Washington, Driver and Smith said the BAMN court victory resulted from years of struggle by hundreds of .thousands of people, beginning with a 2003 march of 50,000 on the U.S. Supreme Court, when the Court was about to hear two lawsuits challenging the University of Michigan’s affirmative action programs.

Smith entered Wayne State’s law school in 2006 just before Prop 2 passed, and graduated in 2009.

WSU Law School Student Board of Governors

“There were 22 Black students in my class [a total of 145 students graduated in 2010 according to WSU law website],” Smith said. “The next year that number dropped to 11. We have been fighting for years for equality, for the right to live up to our full potential. I graduated from Cass Technical High School, which was 95 percent Black, and I faced many kinds of discrimination at Wayne State, but I passed the bar on my first try. The reason we are victorious now is because we built a movement, we showed our opponents that we do have the power and we will win!”

UM Med School residents, class of 2013

Driver added, “As we watch the rise of the new Jim Crow, this victory is really sweet. Affirmative action programs were always desegregation programs. We saw the most dramatic effects of Proposal 2 in law schools and medical schools. WSU’s medical school used to rank among the best in the country in graduating Black doctors. Their numbers dropped dramatically after Prop 2 passed. At UM’s law school, there was a 75 percent drop in the number of Black and Latino students. We had seen it happen in California with Proposition 209, and we knew it would happen here.”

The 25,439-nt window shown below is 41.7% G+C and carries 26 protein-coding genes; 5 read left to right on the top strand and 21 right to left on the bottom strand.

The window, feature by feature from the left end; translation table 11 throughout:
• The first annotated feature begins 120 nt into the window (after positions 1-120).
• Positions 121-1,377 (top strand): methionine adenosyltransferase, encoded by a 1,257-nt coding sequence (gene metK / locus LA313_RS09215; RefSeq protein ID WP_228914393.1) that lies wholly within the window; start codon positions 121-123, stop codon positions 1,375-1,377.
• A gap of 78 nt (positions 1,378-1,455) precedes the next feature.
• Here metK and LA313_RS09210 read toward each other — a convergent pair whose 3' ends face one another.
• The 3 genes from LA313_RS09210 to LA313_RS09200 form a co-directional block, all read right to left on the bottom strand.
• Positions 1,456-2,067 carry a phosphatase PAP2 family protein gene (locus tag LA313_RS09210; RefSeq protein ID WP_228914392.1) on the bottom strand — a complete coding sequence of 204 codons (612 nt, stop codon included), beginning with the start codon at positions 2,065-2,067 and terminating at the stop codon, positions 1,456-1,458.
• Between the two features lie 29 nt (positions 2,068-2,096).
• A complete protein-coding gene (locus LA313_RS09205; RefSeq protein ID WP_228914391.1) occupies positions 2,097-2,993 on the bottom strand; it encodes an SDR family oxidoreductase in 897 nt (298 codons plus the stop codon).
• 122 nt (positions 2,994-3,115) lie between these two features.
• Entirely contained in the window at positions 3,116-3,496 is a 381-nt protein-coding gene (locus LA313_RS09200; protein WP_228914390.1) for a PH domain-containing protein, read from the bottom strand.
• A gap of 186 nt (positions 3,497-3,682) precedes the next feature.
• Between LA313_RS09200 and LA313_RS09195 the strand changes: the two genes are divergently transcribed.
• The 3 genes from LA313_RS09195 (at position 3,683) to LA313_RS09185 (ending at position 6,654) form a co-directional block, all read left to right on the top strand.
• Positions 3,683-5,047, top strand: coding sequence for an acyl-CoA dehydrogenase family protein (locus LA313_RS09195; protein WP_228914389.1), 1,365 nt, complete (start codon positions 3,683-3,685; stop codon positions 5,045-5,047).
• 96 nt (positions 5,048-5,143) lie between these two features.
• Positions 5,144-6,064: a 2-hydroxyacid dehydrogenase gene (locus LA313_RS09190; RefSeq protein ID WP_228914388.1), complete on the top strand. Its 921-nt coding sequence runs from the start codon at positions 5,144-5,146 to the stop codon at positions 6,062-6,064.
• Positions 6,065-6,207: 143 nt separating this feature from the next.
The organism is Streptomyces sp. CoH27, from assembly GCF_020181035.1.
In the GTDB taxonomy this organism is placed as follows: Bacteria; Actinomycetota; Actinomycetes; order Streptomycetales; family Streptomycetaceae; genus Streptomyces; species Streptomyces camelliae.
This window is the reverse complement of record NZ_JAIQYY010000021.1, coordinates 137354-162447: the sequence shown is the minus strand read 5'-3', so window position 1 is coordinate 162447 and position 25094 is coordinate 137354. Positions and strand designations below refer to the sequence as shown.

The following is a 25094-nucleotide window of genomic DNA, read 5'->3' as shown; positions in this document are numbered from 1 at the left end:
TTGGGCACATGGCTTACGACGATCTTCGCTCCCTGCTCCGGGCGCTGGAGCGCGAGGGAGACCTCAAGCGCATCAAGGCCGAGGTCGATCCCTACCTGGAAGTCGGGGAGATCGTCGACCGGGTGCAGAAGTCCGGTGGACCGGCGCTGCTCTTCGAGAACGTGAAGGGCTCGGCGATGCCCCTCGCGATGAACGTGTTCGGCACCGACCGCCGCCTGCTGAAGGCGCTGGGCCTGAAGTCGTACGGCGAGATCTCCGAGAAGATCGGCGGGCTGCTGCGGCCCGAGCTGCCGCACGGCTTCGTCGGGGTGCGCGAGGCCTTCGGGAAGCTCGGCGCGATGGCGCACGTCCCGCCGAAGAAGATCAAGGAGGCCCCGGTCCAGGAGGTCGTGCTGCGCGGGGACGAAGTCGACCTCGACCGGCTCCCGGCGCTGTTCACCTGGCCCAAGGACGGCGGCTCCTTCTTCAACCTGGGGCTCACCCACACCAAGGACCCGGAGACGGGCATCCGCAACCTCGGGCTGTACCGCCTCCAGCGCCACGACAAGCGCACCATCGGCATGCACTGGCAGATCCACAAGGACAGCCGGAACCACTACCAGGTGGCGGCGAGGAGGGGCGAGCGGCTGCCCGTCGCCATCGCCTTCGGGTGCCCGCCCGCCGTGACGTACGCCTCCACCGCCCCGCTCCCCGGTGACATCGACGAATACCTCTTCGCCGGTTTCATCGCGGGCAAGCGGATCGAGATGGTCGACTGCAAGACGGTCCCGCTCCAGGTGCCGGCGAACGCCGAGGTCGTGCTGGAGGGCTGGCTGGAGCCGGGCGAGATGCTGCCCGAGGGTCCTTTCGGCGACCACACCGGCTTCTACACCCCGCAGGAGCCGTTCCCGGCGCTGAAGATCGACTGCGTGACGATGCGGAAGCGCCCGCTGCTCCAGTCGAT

Michigan’s Attorney General Bill Schuette said in a statement that he will appeal the ruling through a formal request for rehearing enbanc (with the full U.S. Sixth Circuit Court). He claimed Proposal would remain in force pending their decision.

Michigan Attorney Bill Schuette

He cynically called Proposal 2 “The Michigan Civil Rights Initiative” (MCRI), the name used by the group which put it on the ballot, led by California regent Ward Conerly and financed by millions in donations from right-wing foundations. BAMN battled to keep the proposal off the ballot, gathering numerous affidavits from witnesses indicating that its petition gatherers were telling signers that it supported affirmative action.